Knight & Deigh started life as a retelling of The Orphans, from the point of view of the second lead character, Hannice Knight. It begins in Tanzania as I remember it from the early 1980s, but some of the technologies used are much more recent. To that extent, it is anachronistic. Don’t forget, though; it is fictional, made up, lies. All of it.
Hannice Knight had run the African operation of his father’s global business for many years, when a freak accident at home left him unable to walk. Together with physiotherapist Sophie Deigh, he tries to bring into his life the excitement and adventure he missed in his formative years, due to the need to be tied to the business.
A number of adventures and activities follow including scuba-diving, sky-diving, power-boating and camping, and a half-brother he never knew about; but even these can’t lift Hannice’s spirits.
What, or who can? Will the developing closeness between Hannice and Sophie come to anything, and what of the rumoured advances in medical technology?
Beginning on 12 February 2017, I am publishing Knight & Deigh here as a serial; one scene each Sunday.
The full list of scenes so far published is here
Knight & Deigh. Chapter fifteen, scene three: On the mend?
The next morning, Dr Harry examined my back and declared himself to be happy with me. My bed was reconfigured and the nurse told me that Dr Harry had said that I could sit up in bed if I wished. I couldn’t sit on the hard chair at my desk until he had examined me again, later that day.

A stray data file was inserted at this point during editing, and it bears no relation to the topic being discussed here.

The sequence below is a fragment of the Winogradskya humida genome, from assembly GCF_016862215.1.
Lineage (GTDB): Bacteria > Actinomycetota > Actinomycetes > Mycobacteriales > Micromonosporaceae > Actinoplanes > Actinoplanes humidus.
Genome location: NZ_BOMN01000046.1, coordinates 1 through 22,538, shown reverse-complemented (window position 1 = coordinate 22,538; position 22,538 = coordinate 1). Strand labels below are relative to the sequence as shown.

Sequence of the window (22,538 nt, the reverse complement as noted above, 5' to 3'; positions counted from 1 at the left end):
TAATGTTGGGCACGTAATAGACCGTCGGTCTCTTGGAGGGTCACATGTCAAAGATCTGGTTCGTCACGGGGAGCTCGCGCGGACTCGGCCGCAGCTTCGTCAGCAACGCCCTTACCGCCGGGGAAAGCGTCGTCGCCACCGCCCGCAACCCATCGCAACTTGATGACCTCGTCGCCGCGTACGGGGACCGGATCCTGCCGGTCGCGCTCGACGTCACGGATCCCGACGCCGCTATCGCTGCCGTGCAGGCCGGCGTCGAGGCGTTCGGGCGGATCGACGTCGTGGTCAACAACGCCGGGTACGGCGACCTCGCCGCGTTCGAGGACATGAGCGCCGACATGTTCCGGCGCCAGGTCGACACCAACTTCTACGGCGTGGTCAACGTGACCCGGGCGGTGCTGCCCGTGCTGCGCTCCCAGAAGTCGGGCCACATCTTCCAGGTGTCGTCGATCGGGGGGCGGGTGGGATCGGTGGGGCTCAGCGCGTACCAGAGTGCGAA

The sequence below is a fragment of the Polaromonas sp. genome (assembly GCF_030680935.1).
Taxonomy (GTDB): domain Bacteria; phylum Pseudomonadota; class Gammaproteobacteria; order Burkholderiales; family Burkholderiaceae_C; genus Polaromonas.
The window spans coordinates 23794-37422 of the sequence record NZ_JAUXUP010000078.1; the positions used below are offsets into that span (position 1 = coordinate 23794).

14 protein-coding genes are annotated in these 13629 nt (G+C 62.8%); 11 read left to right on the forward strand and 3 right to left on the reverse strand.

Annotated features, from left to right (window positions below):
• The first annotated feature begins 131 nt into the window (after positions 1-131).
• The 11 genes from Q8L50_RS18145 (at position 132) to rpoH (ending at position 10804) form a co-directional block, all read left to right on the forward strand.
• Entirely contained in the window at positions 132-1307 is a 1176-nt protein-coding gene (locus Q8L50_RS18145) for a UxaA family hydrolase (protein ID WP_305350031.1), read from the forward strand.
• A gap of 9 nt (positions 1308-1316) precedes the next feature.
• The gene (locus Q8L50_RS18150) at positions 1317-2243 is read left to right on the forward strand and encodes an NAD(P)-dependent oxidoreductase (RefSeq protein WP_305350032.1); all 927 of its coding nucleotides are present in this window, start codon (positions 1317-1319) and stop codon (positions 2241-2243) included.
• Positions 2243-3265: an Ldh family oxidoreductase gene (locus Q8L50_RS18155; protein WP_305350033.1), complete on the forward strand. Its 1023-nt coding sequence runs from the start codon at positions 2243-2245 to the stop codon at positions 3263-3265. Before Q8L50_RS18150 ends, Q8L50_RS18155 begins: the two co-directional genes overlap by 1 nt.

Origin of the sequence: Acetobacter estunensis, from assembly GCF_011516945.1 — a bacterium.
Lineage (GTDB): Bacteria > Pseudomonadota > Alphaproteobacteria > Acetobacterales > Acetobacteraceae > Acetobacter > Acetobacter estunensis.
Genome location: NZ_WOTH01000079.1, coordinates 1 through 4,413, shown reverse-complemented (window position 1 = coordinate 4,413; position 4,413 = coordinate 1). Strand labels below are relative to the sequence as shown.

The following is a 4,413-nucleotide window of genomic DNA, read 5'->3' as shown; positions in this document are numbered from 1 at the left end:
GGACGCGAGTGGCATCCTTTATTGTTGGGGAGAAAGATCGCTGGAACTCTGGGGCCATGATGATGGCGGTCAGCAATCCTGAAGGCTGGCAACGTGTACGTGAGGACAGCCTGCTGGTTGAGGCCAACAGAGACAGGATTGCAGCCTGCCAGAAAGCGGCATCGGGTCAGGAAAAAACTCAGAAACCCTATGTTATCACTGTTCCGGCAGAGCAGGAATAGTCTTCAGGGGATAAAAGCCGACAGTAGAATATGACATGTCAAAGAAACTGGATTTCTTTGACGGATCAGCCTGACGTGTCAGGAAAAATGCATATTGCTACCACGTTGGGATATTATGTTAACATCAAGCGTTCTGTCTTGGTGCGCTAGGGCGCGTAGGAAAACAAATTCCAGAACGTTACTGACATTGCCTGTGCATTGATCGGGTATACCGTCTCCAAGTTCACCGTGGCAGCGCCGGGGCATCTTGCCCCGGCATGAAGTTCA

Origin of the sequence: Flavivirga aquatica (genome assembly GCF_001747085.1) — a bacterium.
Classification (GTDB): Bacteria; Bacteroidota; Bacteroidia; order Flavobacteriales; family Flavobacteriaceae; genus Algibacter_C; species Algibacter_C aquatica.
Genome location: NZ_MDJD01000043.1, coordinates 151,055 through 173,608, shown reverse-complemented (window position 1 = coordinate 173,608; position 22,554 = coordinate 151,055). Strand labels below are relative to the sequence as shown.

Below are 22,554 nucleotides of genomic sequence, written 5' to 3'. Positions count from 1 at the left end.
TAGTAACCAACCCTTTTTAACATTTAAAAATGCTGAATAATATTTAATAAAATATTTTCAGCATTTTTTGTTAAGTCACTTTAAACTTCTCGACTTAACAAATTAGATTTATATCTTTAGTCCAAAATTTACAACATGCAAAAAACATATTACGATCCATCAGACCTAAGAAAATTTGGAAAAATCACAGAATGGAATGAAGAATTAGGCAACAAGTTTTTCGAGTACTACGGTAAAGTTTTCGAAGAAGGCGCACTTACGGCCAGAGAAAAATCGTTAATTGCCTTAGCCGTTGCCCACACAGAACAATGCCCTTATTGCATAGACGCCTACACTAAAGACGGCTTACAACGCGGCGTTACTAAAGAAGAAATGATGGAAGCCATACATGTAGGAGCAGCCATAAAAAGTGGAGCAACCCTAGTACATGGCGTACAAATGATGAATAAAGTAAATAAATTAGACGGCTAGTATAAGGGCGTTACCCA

Sitting in bed was better than lying on my stomach, and I could read some of the information I’d asked the office to send through to me, but I really wanted to be able to sit at the desk and do some more meaningful jobs.
Dr Harry’s visit later in the day was all I could have hoped for.
“The operation site is clean and stable,” he told me. “How have you been getting on sitting up in bed?”
“Okay,” I replied. “I would rather be sat at my desk, though.”
“Be my guest,” he said.
“Now?” I asked.
“Why not?” he replied.
I hauled myself out of bed and into the chair.
“I’ll be back in an hour, to see how you are getting on,” he said, “but do go back to bed straight away, if it becomes uncomfortable.”
I fired up my computer and started trudging through the scores of emails that had accumulated during my enforced period of e-abstinence.
After half an hour, I called Max and asked to speak to Sophie. Sophie wasn’t there, so I talked business with Max.
“Only one thing to talk about at the moment, Boss,” she said, “your idea for Knight Global Investments.”
“Hmm. Catchy name. What do you think?”
“I think the concept is not without merit but needs a lot of market research, for which I don’t have a budget. Perhaps it’s something Alexandra’s team could get into. That apart, I think I could double up as CEO for KGI and CFO for KGT, but you’d have to find someone else for the job of Africa regional director. I don’t think I could do all three jobs justice.”
“Agree with you one hundred percent on both. I’ll talk to Alexandra as soon as I can. Once we have the market research results, if it looks like a goer, I’ll set up a department heads meeting to thrash it out. Can you ask Sophie to call me when she gets back, please? Not urgent, but I’ve had the operation, and I’d like to talk to her about it.”
Dr Harry came in a little later and asked how I was doing.